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J Antimicrob Chemother. 2002 Sep;50(3):375-82.

Risk factors and predictors of mortality of methicillin-resistant Staphylococcus aureus (MRSA) bacteraemia in HIV-infected patients.

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Department of Infectious Diseases and Microbiology, Catholic University, Largo A. Gemelli 8, 00168 Roma, Italy.



To define the incidence, risk factors and short-term predictors of mortality of methicillin-resistant Staphylococcus aureus (MRSA) bacteraemia in HIV-infected patients.


All HIV-infected subjects with S. aureus bacteraemia were consecutively enrolled in a case-control study between January 1, 1991 and December 31, 2000 and prospectively followed up.


In the study period, 129 of 419 (31%) HIV-infected patients with bacteraemia had a diagnosis of S. aureus bacteraemia. The comparative analysis of incidence of S. aureus bacteraemia in the period 1991-96 and 1997-2000 showed a significant decrease (P < 0.001). The same trend was observed for MRSA bacteraemia (P = 0.002). The analysis of antimicrobial resistance showed that among 129 S. aureus strains, 88 (68%) were methicillin susceptible and 41 (32%) were methicillin resistant. The majority of MRSA bacteraemia was hospital acquired (78%). Previous administration of beta-lactams (P < 0.001), multiple previous hospital admissions (P < 0.001) and low numbers of CD4+ peripheral cells (P < 0.001) were found to be independent risk factors of methicillin resistance at multivariate analysis. The mortality rate was 34% in the cases and 11% in the controls (P = 0.002). Multivariate analysis indicated that a high Acute Physiology and Chronic Health Evaluation (APACHE) III score (P < 0.001) and high HIV viraemia (P = 0.02), but not methicillin resistance, predicted an increased risk of death in patients with S. aureus bacteraemia.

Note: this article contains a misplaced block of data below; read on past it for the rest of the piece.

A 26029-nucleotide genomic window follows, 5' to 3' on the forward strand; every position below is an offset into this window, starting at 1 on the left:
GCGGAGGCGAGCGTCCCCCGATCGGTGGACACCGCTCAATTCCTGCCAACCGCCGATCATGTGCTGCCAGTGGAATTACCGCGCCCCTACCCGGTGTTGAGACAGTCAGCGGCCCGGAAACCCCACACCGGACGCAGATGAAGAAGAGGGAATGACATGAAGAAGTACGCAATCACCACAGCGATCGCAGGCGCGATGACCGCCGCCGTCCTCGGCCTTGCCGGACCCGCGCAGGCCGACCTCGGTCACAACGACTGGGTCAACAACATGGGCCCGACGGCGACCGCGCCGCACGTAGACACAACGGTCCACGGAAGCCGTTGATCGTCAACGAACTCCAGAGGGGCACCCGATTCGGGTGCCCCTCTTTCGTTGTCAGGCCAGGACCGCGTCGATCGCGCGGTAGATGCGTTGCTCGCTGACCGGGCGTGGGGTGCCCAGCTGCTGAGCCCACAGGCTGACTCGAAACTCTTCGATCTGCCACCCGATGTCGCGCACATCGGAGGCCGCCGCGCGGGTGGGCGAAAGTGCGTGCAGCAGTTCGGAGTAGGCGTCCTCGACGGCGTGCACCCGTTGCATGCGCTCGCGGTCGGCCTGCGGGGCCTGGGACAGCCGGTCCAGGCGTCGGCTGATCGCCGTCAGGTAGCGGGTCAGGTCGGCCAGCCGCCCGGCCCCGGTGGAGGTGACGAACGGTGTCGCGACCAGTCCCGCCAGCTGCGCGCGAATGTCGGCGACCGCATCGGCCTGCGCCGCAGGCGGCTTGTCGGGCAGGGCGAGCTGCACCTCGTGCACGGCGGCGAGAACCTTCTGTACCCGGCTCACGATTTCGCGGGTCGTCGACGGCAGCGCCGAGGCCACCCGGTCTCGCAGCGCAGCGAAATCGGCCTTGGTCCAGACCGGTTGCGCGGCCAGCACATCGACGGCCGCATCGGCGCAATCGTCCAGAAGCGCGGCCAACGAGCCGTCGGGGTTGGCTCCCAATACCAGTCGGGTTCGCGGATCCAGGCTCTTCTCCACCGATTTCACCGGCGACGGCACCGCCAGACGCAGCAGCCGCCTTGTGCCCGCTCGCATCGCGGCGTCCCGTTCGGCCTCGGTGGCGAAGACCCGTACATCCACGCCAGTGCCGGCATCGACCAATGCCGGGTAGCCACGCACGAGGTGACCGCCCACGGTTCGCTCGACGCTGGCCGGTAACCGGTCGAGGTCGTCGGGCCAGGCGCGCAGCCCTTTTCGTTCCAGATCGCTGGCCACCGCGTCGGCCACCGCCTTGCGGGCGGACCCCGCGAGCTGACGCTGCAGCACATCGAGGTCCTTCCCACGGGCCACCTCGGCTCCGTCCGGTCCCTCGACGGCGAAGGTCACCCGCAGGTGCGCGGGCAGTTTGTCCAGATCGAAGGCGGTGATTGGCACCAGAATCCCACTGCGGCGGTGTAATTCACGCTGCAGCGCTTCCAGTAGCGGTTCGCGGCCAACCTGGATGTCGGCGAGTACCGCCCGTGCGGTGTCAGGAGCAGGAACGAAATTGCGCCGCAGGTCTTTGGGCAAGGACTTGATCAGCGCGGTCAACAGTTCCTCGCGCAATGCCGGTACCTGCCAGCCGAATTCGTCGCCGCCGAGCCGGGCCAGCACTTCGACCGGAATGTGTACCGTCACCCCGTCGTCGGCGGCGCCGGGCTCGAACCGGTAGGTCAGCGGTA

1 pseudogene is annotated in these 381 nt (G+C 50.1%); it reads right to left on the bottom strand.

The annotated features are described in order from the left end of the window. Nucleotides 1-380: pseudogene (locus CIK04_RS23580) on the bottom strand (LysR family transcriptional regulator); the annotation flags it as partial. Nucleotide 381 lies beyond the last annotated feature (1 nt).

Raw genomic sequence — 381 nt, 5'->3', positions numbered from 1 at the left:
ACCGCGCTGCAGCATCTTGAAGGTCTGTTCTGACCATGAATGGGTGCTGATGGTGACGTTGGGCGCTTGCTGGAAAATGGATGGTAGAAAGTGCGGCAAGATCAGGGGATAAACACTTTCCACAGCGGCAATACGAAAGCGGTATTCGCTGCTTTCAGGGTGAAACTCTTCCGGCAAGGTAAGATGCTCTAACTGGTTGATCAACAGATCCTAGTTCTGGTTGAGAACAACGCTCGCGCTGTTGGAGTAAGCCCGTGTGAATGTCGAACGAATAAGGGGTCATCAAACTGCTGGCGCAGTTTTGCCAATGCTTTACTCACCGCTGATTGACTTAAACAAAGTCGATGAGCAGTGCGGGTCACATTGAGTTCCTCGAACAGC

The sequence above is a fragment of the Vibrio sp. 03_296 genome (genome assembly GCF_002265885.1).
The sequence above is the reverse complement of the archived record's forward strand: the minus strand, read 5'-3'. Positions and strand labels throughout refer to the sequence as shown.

Individual exposure to beta-lactams, in association with a history of multiple hospitalizations and low CD4+ cell number, plays a pivotal role as a risk factor for the development of methicillin resistance in HIV-infected patients. Methicillin resistance does not influence the outcome of S. aureus bacteraemia when included in a multivariate analysis.

[Indexed for MEDLINE]

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